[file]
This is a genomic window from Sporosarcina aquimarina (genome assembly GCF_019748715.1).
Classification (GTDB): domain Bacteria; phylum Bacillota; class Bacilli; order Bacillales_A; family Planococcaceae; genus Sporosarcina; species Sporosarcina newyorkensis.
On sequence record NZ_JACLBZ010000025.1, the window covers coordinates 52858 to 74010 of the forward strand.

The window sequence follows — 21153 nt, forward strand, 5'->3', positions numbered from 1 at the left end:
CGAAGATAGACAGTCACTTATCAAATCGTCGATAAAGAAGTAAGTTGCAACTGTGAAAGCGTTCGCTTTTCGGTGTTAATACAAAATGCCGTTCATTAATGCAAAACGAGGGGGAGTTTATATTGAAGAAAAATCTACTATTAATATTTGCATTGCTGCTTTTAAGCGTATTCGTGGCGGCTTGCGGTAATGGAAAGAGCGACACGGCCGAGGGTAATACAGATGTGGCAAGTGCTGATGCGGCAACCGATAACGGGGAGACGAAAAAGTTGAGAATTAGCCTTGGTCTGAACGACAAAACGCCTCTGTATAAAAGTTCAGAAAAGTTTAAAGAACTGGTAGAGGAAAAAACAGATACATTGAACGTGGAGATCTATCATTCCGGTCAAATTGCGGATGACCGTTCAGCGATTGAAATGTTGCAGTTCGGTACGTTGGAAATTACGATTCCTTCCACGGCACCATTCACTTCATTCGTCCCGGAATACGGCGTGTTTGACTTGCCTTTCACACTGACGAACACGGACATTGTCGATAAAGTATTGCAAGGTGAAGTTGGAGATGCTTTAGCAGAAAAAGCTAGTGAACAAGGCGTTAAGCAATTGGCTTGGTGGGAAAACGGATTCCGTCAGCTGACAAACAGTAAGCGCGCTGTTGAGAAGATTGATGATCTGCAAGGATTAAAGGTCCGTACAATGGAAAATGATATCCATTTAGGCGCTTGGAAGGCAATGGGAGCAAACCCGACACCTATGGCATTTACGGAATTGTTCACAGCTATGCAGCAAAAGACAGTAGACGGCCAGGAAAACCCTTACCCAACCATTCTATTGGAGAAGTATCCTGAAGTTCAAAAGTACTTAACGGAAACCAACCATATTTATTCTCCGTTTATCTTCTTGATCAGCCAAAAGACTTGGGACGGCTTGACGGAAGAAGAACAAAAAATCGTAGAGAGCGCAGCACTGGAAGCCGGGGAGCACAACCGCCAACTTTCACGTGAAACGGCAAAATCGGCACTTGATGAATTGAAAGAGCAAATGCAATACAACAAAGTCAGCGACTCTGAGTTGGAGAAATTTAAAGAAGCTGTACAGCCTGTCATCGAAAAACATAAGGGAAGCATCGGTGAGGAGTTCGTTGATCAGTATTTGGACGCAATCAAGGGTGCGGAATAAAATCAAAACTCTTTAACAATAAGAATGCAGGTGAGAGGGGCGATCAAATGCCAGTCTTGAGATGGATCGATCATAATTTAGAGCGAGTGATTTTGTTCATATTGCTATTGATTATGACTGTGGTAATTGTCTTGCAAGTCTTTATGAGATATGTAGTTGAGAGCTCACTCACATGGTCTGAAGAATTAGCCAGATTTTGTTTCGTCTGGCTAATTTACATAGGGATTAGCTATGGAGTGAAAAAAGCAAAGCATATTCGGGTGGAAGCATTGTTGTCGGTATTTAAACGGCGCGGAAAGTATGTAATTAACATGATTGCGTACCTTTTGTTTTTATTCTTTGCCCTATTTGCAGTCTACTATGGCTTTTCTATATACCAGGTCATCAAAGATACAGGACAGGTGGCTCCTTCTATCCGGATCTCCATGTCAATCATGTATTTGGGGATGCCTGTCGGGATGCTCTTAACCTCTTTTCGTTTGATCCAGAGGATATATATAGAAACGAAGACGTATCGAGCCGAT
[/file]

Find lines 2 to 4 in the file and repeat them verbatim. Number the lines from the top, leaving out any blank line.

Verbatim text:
Classification (GTDB): domain Bacteria; phylum Bacillota; class Bacilli; order Bacillales_A; family Planococcaceae; genus Sporosarcina; species Sporosarcina newyorkensis.
On sequence record NZ_JACLBZ010000025.1, the window covers coordinates 52858 to 74010 of the forward strand.

The window sequence follows — 21153 nt, forward strand, 5'->3', positions numbered from 1 at the left end: